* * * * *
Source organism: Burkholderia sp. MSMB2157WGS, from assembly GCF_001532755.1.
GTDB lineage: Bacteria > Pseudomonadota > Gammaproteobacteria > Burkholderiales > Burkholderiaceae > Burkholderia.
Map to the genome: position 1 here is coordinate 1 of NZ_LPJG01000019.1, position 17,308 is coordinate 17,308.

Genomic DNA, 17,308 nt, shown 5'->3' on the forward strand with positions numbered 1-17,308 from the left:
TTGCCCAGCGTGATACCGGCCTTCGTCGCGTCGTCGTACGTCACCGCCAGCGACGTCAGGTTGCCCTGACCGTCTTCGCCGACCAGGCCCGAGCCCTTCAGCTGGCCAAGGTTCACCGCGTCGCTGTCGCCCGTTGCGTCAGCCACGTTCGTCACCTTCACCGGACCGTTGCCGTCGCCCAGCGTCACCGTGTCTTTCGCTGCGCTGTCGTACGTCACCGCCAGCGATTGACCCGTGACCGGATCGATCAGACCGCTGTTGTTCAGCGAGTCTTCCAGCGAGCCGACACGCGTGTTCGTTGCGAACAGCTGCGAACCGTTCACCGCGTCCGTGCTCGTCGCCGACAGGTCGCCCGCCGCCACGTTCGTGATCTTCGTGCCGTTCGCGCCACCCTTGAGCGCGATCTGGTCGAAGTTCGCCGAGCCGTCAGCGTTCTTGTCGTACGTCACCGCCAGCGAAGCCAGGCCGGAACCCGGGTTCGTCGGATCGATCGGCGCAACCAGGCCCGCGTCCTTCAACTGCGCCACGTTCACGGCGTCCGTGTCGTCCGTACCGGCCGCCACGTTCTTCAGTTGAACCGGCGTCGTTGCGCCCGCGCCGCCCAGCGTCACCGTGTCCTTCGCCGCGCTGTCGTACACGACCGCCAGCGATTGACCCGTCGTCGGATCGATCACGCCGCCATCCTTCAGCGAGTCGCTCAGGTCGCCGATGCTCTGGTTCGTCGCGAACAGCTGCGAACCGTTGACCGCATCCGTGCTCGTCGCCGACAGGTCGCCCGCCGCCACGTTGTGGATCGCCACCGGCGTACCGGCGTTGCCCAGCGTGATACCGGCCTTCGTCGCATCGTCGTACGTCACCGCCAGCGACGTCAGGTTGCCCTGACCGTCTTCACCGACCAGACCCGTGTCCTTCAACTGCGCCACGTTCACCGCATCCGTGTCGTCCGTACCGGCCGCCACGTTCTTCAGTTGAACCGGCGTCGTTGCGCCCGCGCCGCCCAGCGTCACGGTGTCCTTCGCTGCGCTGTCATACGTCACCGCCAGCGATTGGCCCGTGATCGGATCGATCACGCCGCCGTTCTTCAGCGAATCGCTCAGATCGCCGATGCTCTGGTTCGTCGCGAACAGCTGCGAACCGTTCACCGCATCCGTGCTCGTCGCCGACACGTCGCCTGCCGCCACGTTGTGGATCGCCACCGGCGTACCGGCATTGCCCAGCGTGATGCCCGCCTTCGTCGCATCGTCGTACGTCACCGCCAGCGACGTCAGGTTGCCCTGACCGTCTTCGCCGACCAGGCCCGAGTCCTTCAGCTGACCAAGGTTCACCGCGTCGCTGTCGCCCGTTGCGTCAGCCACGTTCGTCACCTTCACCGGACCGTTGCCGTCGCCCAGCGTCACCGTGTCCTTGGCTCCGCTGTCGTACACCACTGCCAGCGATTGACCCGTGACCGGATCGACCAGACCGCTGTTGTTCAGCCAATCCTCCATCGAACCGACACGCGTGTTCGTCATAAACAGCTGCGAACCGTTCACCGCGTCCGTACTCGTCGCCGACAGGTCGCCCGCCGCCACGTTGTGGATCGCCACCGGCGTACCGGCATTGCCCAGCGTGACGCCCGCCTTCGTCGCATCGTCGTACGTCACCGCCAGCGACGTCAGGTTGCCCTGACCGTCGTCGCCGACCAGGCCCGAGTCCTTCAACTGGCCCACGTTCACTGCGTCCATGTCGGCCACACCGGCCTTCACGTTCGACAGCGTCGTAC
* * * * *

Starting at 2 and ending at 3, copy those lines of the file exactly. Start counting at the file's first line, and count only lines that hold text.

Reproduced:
GTDB lineage: Bacteria > Pseudomonadota > Gammaproteobacteria > Burkholderiales > Burkholderiaceae > Burkholderia.
Map to the genome: position 1 here is coordinate 1 of NZ_LPJG01000019.1, position 17,308 is coordinate 17,308.